Awaiting report, says NCPA
The National Child Protection Authority (NCPA) is collecting evidence with regard to the complaint made about corporal punishment at Trinity College. It is awaiting the report from the Kandy Judicial Medical Officer who examined the child after the NCPA advised the parents to get him examined, The Sunday Times learns from the NCPA.

“When we get reports about a problem in a school we have to get evidence and talk to the child or children concerned. Sometimes this is easy and at other times it is difficult,” explained Dr. Hiranthi Wijemanne head of the NCPA detailing the procedure followed.

Pointing out that sometimes when the NCPA writes to the schools concerned, the Principals drag their feet, she stressed, “We expect them to honour the mandate given to us and the Convention on the Rights of the Child which Sri Lanka has ratified.” At the same time, some schools respond very well, according to her. “Even though there may not be a complaint, if they find a problem, they contact us and get our support in sorting it out,” she said citing the example of a well-known Anglican boys’ school in Colombo.

Specifically with regard to corporal punishment, when asked how any teacher could manage 40-45 boisterous and mischievous boys in a class without physical punishment, Dr. Wijemanne spelled out other ways in which children can be chastised sans physical and mental abuse. “Sometimes teachers call children names like gona and booruwa, forgetting the fact that all children are not alike. Some are smart, others not so smart. This name-calling is mental abuse and like any other form of abuse has a long-term impact on the child.”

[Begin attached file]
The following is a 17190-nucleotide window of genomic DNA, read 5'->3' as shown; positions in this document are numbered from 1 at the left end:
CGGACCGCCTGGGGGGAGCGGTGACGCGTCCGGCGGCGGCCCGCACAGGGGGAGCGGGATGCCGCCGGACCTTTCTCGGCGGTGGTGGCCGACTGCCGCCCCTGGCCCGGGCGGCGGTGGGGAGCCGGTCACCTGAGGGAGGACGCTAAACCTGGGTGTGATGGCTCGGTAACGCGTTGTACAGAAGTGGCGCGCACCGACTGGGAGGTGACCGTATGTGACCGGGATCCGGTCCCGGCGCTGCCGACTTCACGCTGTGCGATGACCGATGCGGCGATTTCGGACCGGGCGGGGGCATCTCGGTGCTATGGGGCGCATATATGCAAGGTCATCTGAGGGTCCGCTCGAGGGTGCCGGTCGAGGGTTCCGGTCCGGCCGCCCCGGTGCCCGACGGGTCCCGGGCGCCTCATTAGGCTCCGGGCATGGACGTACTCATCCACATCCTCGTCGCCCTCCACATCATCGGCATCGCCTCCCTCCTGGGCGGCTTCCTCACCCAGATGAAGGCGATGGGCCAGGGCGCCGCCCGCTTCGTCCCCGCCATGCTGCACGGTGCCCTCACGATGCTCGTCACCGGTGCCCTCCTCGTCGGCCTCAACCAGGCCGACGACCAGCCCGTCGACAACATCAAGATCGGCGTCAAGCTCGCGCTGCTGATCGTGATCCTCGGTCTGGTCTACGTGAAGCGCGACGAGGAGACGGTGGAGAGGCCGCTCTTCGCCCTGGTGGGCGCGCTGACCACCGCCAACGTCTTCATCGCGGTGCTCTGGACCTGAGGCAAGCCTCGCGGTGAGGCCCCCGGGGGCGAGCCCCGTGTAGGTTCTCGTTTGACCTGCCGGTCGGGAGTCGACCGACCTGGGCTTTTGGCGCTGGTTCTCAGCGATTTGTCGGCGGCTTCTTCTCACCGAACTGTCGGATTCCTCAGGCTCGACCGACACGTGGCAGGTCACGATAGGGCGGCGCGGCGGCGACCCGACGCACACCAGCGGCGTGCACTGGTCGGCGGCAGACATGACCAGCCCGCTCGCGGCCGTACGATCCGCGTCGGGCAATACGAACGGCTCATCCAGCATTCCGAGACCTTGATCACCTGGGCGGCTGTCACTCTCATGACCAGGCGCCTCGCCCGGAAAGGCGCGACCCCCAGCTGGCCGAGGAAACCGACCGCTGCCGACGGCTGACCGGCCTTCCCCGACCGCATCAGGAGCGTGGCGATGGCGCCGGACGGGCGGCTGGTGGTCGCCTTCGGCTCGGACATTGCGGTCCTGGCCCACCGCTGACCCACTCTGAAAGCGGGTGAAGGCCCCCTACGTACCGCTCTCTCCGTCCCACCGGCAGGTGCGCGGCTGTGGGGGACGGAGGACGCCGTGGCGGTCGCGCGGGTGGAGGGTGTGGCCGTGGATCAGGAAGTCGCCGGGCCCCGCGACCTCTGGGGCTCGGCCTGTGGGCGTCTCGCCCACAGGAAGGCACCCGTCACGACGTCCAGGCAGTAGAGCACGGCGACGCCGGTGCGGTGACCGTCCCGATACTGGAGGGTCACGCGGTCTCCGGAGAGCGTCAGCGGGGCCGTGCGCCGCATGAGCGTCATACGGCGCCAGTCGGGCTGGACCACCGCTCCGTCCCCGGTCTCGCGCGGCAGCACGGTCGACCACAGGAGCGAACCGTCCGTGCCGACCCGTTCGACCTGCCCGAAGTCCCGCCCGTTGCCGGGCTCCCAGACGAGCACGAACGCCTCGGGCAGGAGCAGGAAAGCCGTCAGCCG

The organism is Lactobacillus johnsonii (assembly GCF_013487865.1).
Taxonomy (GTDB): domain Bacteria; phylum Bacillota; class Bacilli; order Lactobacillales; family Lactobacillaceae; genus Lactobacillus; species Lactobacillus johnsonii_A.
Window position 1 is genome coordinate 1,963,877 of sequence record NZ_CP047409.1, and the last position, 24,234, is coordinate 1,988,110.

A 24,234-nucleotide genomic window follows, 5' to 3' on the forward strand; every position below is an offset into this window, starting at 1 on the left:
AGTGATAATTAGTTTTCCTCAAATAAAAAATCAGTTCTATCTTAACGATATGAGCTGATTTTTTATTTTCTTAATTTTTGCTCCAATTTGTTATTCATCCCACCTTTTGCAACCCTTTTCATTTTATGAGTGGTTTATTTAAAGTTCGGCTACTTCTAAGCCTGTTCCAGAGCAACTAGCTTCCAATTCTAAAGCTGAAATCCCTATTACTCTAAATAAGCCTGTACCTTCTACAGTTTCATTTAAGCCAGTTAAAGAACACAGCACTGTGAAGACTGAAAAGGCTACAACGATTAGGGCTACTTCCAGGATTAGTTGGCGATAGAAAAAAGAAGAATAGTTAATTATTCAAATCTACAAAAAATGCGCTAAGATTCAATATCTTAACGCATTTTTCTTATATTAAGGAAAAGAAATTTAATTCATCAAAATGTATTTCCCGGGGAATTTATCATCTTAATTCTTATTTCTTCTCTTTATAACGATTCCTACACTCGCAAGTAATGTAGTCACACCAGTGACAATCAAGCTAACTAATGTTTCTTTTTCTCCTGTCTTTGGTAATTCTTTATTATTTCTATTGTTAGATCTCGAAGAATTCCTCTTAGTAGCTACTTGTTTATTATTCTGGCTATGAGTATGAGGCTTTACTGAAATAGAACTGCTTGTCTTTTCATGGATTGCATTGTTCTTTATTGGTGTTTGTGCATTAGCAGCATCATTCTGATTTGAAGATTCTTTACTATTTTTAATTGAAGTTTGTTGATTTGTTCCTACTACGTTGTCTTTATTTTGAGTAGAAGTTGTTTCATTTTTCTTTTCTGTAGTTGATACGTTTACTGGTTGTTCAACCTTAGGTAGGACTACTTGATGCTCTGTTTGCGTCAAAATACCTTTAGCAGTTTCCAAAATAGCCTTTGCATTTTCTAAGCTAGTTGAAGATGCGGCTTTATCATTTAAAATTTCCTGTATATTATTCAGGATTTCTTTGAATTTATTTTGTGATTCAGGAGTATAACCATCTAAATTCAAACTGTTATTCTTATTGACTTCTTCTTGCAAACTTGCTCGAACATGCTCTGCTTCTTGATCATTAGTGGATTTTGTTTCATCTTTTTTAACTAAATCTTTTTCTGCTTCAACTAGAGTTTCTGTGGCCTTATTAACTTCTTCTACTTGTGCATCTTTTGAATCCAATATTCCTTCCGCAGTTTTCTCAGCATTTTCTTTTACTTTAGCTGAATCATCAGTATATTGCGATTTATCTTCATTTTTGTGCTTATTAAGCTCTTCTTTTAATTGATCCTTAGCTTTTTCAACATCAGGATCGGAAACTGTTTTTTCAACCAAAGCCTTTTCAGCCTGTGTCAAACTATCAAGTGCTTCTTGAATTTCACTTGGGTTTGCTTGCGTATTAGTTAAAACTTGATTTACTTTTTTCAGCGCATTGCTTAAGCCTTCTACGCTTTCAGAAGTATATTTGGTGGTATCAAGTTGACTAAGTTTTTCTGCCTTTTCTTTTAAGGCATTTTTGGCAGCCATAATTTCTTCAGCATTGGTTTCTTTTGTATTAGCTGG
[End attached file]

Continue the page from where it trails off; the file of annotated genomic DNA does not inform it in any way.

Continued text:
Schools have to be child friendly, children must want to go to school and they must be happy in school. The school environment must be free of violence. Otherwise it will be very difficult for children to imbibe knowledge, she said, adding that as punishment children can be deprived of something they like very much. “They should first be told what the mistake is and given time to remedy it. There are many alternative forms of punishment such as not allowing the child to go out to play for a while,” she said.

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